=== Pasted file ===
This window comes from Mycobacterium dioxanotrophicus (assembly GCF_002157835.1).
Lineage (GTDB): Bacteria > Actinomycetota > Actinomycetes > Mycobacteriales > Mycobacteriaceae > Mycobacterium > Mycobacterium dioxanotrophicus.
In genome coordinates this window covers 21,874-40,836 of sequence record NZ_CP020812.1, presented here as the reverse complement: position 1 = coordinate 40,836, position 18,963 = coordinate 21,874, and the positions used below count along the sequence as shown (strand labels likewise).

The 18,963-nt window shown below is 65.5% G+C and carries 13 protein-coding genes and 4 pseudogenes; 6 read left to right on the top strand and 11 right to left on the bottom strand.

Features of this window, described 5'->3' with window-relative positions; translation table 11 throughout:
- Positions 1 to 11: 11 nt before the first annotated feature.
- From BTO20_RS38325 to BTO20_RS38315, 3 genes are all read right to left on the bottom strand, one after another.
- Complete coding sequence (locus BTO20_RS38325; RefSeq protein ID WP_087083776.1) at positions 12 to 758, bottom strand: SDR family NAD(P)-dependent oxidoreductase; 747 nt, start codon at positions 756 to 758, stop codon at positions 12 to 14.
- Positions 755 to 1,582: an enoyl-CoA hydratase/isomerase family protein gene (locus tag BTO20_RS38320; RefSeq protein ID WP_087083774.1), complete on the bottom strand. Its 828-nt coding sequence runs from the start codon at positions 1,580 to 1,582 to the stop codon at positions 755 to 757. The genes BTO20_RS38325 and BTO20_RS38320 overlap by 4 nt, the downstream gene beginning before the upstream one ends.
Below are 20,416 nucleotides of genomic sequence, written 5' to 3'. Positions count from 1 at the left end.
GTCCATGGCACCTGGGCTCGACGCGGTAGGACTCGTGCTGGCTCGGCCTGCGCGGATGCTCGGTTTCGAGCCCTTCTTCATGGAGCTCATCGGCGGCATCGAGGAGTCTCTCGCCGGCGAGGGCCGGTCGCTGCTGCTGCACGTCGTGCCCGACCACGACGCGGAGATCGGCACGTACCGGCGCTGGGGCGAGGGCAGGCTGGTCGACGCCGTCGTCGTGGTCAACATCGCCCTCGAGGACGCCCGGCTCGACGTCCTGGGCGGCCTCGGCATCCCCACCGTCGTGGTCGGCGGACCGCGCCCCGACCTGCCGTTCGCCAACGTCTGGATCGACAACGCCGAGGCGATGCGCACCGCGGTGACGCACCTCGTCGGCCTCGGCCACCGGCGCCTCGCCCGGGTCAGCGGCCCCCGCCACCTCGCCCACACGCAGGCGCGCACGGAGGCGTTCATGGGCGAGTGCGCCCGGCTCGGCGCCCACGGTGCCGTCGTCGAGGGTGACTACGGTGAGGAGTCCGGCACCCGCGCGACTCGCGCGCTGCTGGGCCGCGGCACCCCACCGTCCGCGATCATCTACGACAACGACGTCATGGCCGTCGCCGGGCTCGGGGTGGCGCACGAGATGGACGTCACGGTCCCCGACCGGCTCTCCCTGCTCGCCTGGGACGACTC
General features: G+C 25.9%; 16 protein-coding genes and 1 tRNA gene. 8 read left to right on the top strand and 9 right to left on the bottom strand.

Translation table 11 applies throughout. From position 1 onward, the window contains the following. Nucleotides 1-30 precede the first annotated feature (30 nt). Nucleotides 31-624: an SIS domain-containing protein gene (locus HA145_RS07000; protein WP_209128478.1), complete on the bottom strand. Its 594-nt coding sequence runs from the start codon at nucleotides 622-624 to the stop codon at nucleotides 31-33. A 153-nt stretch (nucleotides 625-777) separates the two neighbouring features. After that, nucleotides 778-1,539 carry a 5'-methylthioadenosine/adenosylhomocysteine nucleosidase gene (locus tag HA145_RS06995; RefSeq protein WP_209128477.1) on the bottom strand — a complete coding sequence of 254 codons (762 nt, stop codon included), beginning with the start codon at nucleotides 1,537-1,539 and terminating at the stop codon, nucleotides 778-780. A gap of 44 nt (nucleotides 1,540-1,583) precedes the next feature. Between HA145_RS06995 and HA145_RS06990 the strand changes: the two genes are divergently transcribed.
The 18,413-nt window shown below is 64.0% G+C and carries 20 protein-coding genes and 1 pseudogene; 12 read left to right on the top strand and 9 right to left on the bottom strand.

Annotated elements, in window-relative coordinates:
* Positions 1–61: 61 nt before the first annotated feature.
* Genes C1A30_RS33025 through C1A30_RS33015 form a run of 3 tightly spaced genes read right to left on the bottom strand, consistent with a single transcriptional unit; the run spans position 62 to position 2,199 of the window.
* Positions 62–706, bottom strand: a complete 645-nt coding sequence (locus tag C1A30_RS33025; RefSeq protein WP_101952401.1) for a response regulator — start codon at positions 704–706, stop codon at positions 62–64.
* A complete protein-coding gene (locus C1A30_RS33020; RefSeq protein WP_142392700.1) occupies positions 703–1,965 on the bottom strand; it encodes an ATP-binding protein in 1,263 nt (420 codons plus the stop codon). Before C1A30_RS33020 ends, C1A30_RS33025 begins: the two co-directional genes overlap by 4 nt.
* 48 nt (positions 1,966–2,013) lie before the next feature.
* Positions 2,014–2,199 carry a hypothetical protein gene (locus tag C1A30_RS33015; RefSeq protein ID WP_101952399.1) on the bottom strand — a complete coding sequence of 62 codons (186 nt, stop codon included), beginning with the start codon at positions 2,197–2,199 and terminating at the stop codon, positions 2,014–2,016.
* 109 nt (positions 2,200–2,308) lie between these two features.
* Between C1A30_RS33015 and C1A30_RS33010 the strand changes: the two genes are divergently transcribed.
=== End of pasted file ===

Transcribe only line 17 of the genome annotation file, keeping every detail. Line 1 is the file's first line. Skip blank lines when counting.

* Genes C1A30_RS33025 through C1A30_RS33015 form a run of 3 tightly spaced genes read right to left on the bottom strand, consistent with a single transcriptional unit; the run spans position 62 to position 2,199 of the window.